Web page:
The Lumière brothers, Auguste Marie Louis Nicolas and Louis Jean were among the first filmmakers in history. Inspired by Thomas Edison’s Kinetoscope, they developed the Cinématographe and created the first Motion Picture.
Born in Besançon, France, Auguste (October 19, 1862) and Louis (October 5, 1864) moved to Lyon, France in 1870 and attended La Martiniere, the largest technical school in the city.
Children of a manufacturer and supplier of photographic equipment, since childhood Auguste and Louis, have been constantly surrounded by photography and art, developing the intelligence for technology right from the start.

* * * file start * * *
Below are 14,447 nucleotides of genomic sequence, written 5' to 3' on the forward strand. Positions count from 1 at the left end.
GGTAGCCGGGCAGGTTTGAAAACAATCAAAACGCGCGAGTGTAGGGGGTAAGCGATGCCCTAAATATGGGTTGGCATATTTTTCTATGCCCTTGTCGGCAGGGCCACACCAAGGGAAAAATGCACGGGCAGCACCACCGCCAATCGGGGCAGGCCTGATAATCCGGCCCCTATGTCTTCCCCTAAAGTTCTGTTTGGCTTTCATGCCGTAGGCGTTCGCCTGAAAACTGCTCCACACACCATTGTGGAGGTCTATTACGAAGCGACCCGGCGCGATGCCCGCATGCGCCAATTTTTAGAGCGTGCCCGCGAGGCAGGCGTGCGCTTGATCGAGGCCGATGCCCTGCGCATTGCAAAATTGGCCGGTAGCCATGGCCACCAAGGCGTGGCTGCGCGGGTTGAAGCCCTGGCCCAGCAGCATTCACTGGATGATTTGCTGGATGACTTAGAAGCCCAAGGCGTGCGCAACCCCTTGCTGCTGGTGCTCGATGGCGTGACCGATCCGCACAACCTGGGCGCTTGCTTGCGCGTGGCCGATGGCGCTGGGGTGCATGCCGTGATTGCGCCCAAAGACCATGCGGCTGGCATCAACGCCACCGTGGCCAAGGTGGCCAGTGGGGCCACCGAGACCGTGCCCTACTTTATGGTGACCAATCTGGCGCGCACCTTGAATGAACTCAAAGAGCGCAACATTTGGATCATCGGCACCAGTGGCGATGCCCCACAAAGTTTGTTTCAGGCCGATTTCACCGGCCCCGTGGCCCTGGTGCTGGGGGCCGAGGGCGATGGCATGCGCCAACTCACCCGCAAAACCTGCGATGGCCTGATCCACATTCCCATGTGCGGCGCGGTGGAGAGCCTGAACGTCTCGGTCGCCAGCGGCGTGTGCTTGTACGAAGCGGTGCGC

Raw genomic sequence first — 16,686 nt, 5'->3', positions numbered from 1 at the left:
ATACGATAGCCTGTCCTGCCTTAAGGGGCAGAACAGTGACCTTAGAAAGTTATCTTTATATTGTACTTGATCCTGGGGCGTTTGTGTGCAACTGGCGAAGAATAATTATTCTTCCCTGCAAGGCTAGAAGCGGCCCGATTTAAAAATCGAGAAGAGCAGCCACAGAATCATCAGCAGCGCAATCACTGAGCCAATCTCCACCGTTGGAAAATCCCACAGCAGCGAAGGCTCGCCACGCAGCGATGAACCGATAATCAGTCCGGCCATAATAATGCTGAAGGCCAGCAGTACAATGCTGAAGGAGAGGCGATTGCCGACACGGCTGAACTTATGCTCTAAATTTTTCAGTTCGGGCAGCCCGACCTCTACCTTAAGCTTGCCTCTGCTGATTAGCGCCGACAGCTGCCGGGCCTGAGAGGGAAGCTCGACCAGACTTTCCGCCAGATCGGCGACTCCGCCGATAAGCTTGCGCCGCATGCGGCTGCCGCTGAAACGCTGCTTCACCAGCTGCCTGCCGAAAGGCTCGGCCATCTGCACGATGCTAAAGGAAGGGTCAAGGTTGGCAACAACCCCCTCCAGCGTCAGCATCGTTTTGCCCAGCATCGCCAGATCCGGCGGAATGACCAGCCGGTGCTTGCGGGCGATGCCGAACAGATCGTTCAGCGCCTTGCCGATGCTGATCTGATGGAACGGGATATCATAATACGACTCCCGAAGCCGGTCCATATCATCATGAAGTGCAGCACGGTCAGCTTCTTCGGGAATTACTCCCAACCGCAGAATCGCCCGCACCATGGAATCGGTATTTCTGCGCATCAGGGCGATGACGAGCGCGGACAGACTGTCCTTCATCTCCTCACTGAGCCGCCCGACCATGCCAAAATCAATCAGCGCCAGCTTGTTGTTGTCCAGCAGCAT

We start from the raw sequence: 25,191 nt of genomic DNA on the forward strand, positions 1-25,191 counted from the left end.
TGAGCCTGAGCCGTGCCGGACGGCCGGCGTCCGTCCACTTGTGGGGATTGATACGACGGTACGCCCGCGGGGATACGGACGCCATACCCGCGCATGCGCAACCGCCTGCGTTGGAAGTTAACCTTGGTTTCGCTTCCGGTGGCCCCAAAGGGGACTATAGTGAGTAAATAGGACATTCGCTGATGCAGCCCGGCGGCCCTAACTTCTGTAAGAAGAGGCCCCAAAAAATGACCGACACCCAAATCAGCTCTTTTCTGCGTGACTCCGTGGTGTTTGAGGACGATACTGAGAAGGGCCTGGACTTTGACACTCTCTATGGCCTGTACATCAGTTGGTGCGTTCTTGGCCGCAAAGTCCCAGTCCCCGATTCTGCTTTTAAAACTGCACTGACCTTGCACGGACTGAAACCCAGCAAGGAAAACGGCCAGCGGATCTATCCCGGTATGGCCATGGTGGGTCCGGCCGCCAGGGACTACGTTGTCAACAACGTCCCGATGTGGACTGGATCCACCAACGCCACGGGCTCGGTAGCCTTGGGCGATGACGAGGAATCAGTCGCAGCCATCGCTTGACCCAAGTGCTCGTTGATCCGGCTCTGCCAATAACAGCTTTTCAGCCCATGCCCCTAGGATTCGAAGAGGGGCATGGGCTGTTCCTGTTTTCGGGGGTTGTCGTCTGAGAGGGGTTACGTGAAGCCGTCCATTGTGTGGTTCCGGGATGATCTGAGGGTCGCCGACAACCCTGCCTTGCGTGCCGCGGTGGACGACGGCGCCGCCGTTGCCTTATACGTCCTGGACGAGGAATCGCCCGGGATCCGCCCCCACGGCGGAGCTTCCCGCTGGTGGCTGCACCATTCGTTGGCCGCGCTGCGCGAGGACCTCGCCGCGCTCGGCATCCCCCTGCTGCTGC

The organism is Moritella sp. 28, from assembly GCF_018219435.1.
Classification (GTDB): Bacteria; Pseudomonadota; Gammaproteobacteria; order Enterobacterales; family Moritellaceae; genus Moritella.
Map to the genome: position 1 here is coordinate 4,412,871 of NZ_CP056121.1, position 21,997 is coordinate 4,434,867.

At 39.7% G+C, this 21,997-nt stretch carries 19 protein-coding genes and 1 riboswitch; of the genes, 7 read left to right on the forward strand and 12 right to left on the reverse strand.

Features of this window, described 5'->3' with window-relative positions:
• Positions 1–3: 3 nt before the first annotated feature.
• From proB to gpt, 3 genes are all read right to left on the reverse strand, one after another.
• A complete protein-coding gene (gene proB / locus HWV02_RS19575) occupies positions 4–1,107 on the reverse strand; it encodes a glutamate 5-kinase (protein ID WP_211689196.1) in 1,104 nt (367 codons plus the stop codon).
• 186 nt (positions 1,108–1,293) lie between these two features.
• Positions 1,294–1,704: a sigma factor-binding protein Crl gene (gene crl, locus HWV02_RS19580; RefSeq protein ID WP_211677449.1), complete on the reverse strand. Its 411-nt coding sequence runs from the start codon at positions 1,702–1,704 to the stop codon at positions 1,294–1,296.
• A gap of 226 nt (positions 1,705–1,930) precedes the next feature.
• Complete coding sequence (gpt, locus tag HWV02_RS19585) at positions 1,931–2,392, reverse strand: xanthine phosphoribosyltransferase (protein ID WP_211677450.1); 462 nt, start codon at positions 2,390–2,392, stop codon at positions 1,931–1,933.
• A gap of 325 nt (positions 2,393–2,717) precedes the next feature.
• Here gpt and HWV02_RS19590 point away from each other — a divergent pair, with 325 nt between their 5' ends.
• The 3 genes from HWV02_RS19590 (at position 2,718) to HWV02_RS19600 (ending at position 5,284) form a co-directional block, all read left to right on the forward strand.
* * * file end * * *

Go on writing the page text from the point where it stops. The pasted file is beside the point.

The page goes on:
While working with his father, Claude-Antoine Lumiére, Louis began experimenting with equipment and discovered a new ‘dry plate’ process in 1881, which largely aided the development of photography.
Due to the new photography process, the Lumiéres became famous businessmen and Auguste was invited to a demonstration of Thomas Edison’s Peephole Kinetoscope in Paris. This led to the invention of the Cinématographe and the Invention of Cinema.
They have created more than 40 films with significant influence on pop culture, including documentation of French common life, comedy shorts, the first newsreel, and the first documentaries. After all their development and cinematic success, the brothers decided to bring attention back to photography, as they believed “cinema is an invention with no future”.
In 1907, they produced the first practical color photography process, known as “Autochrome Lumiere”. The Lumiére Company continued to be a major supplier of photographic products throughout Europe in the 20th century.